5 Things to consider before adding an internal search engine to your website

things to consider before adding an internal search engine

Regardless the fact that almost every pre-build website has an internal search functionality, many website owners neglect the importance of the internal search.

A lot of my clients, for example, don’t track internal search queries or don’t take time to redesign the search box or to test different designs.

At the same time, if a website doesn’t have an internal search feature, webmasters can use different methods to adding a site search engine to a website. You could for example:

  • Install your own Search Engine script and customize the results page the way you want it
  • Use a third party hosted Search Engine service
  • Use a popular search engine (like Google or Bing) as your site’s search engine

No matter how you’ve decided to implement internal search to your website, there are few important things to consider before you do that:

How much content does your website have?

If you have a lot of website content, then you will probably need a more sophisticated search engine for the internal search on your site. For example, you may have noticed that big e-commerce shops always have an option to perform a search only in a specific category or will sort the search results in different categories and sub-categories.

Or even if you don’t have a lot of content now, your website could grow in the future. So, don’t forget to thing in perspective when installing an internal search box on your website.

How much traffic will the search engine receive?

If your site has a lot of traffic and a simple navigation structure, you should probably expect that the search engine also receives a lot of traffic. In this case, you could consider moving the search traffic off to a server, that’s separate from your own site, or using a third-party search engine.

How often should the search results be refreshed?

In order to serve accurate search results, the search engine needs to crawl and index your website content. But how often should it do that?  Hourly, daily, weekly? Or you want to serve real-time results?

This is an important question that may define the search engine option you choose and how fresh your search results will be.

Of course, the answer of this question depends on how often you publish content. If you’re a news website and you white about hot topics on baily basis, you will need to synchronize the crawler settings with real-time content updates.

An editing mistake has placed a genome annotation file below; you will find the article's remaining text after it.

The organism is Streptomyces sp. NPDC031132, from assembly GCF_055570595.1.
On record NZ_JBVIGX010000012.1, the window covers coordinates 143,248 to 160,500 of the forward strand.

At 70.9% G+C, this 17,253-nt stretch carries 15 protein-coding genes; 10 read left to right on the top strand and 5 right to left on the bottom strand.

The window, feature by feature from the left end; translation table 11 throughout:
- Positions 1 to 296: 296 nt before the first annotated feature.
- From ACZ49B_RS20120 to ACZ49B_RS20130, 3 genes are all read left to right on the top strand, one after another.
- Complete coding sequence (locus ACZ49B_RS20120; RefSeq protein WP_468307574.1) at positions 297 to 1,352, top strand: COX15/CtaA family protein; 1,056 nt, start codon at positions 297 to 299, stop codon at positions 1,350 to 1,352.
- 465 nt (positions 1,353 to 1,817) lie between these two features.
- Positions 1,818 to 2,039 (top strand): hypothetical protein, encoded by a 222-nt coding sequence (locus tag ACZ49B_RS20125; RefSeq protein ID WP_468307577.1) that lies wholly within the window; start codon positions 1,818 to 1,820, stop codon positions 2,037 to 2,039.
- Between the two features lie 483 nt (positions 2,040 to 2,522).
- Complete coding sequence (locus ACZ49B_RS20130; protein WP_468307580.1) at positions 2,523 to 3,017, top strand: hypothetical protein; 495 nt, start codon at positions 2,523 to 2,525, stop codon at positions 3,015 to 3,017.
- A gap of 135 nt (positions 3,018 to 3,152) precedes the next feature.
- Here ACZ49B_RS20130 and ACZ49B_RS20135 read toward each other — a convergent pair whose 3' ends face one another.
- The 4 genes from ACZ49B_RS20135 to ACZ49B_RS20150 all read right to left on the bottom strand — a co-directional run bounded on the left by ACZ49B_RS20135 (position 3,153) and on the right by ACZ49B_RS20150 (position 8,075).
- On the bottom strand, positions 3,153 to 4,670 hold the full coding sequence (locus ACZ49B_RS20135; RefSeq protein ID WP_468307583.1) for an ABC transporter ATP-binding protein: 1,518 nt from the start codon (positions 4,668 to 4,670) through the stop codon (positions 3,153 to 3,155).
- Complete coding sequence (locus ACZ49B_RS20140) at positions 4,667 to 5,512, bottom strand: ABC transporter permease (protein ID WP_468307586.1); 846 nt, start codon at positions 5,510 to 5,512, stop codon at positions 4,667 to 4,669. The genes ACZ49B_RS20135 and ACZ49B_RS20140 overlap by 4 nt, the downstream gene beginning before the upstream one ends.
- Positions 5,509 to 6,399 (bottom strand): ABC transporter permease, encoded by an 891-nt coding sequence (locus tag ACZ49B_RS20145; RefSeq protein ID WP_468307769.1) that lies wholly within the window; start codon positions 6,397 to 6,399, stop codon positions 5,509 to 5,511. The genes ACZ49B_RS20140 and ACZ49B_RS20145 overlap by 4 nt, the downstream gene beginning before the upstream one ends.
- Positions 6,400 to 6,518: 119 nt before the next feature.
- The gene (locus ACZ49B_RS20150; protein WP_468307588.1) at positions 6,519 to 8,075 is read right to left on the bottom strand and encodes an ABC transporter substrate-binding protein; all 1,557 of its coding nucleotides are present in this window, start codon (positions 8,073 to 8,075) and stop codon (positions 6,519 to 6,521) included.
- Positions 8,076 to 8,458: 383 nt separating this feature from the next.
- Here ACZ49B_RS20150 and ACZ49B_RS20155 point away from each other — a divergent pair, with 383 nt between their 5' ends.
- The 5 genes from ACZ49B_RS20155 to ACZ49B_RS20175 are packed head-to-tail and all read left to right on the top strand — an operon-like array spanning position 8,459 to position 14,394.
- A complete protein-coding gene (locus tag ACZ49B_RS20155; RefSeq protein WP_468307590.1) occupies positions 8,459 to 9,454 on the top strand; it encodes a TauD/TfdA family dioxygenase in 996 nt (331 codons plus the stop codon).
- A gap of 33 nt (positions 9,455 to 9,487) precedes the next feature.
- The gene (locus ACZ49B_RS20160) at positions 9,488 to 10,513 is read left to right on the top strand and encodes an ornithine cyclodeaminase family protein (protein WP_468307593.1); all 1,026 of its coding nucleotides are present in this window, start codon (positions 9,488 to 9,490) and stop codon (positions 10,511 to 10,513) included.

How personalized should be the search results pages?

By “personalized” I mean tailor-made to your website.

It’s easy to implement and use Google as your site’s search engine, but you don’t have any control on the design of the search results pages it will serve. If you’re not considering this as an issue, than you can proceed and use Google.

Some third party hosted Search Engine services also don’t give a lot of control and personalization of the SERPs.

My advice is to first see and test the result pages before you implement a search engine.

How much control do you want over the search results?

Should all the website content be accessible by the search bot, or the site search should be limited to specific categories and pages only?

Is there a specific type of pages that should be put forward in the search results? For example, an e-commerce website may want to put more weight on product pages in the search results.

These are all different settings that you should make sure that your search engine has supports.

Should you track your internal search terms?

This is a rhetorical question.

Yes!

You should definitely track the search terms that your users are looking at. They represent a unique source of keyword ideas and recommendations for your business and content optimizations.

I’ve included this question in the article only because I see many websites which don’t use this cool feature called Google Analytics internal site search.    

The Google Analytics internal site search report allows you to see every keyword people search for on your site, the page on which they performed the search and even more…

In one of my next articles, I will explain how to set up Google Analytics internal site search and analyze the report results.

So having said all of this, I hope that’s clear that internal site search shouldn’t be taken easily and that this post is helpful to figure out the best solution to fit your needs.

5 Things to consider before adding an internal search engine to your website
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